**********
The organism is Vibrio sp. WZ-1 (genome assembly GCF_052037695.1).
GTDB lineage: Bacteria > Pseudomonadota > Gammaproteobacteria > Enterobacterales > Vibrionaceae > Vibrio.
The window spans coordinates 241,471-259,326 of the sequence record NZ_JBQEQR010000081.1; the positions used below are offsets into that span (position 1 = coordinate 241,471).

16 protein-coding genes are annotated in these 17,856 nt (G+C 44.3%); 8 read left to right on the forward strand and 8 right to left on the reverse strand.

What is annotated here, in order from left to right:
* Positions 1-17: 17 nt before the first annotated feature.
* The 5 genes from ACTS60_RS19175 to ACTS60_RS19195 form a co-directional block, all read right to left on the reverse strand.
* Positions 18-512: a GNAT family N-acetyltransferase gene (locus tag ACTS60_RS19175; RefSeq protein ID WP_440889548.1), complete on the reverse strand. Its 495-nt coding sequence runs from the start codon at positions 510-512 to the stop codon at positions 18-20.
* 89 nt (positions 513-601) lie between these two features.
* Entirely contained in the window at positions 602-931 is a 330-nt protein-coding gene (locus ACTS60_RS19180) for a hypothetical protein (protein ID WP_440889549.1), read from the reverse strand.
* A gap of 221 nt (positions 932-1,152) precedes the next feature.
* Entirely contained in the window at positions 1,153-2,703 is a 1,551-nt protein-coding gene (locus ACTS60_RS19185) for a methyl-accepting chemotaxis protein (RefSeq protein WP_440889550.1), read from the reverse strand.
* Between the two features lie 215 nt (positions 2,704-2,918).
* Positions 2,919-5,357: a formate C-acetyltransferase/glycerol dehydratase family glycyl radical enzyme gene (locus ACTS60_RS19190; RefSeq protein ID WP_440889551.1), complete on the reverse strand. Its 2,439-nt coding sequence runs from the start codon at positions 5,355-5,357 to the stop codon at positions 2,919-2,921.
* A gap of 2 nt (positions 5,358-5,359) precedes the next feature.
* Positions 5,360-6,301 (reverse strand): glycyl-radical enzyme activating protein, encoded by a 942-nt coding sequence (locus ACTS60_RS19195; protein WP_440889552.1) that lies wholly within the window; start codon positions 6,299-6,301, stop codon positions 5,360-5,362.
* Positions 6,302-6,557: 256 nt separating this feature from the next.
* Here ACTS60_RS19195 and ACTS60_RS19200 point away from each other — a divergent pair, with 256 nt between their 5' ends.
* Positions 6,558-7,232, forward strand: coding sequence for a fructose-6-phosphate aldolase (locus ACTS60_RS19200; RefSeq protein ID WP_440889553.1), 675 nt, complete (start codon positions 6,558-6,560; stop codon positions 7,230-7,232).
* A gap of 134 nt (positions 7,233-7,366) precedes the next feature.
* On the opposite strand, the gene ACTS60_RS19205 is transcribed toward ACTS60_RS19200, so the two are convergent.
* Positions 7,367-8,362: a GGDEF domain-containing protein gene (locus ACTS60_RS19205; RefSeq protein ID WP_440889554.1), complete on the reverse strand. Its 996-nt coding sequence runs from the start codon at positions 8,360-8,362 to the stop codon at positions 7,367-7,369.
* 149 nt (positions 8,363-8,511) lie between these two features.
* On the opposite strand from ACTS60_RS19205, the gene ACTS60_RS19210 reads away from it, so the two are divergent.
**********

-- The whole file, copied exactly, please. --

The organism is Vibrio sp. WZ-1 (genome assembly GCF_052037695.1).
GTDB lineage: Bacteria > Pseudomonadota > Gammaproteobacteria > Enterobacterales > Vibrionaceae > Vibrio.
The window spans coordinates 241,471-259,326 of the sequence record NZ_JBQEQR010000081.1; the positions used below are offsets into that span (position 1 = coordinate 241,471).

16 protein-coding genes are annotated in these 17,856 nt (G+C 44.3%); 8 read left to right on the forward strand and 8 right to left on the reverse strand.

What is annotated here, in order from left to right:
* Positions 1-17: 17 nt before the first annotated feature.
* The 5 genes from ACTS60_RS19175 to ACTS60_RS19195 form a co-directional block, all read right to left on the reverse strand.
* Positions 18-512: a GNAT family N-acetyltransferase gene (locus tag ACTS60_RS19175; RefSeq protein ID WP_440889548.1), complete on the reverse strand. Its 495-nt coding sequence runs from the start codon at positions 510-512 to the stop codon at positions 18-20.
* 89 nt (positions 513-601) lie between these two features.
* Entirely contained in the window at positions 602-931 is a 330-nt protein-coding gene (locus ACTS60_RS19180) for a hypothetical protein (protein ID WP_440889549.1), read from the reverse strand.
* A gap of 221 nt (positions 932-1,152) precedes the next feature.
* Entirely contained in the window at positions 1,153-2,703 is a 1,551-nt protein-coding gene (locus ACTS60_RS19185) for a methyl-accepting chemotaxis protein (RefSeq protein WP_440889550.1), read from the reverse strand.
* Between the two features lie 215 nt (positions 2,704-2,918).
* Positions 2,919-5,357: a formate C-acetyltransferase/glycerol dehydratase family glycyl radical enzyme gene (locus ACTS60_RS19190; RefSeq protein ID WP_440889551.1), complete on the reverse strand. Its 2,439-nt coding sequence runs from the start codon at positions 5,355-5,357 to the stop codon at positions 2,919-2,921.
* A gap of 2 nt (positions 5,358-5,359) precedes the next feature.
* Positions 5,360-6,301 (reverse strand): glycyl-radical enzyme activating protein, encoded by a 942-nt coding sequence (locus ACTS60_RS19195; protein WP_440889552.1) that lies wholly within the window; start codon positions 6,299-6,301, stop codon positions 5,360-5,362.
* Positions 6,302-6,557: 256 nt separating this feature from the next.
* Here ACTS60_RS19195 and ACTS60_RS19200 point away from each other — a divergent pair, with 256 nt between their 5' ends.
* Positions 6,558-7,232, forward strand: coding sequence for a fructose-6-phosphate aldolase (locus ACTS60_RS19200; RefSeq protein ID WP_440889553.1), 675 nt, complete (start codon positions 6,558-6,560; stop codon positions 7,230-7,232).
* A gap of 134 nt (positions 7,233-7,366) precedes the next feature.
* On the opposite strand, the gene ACTS60_RS19205 is transcribed toward ACTS60_RS19200, so the two are convergent.
* Positions 7,367-8,362: a GGDEF domain-containing protein gene (locus ACTS60_RS19205; RefSeq protein ID WP_440889554.1), complete on the reverse strand. Its 996-nt coding sequence runs from the start codon at positions 8,360-8,362 to the stop codon at positions 7,367-7,369.
* 149 nt (positions 8,363-8,511) lie between these two features.
* On the opposite strand from ACTS60_RS19205, the gene ACTS60_RS19210 reads away from it, so the two are divergent.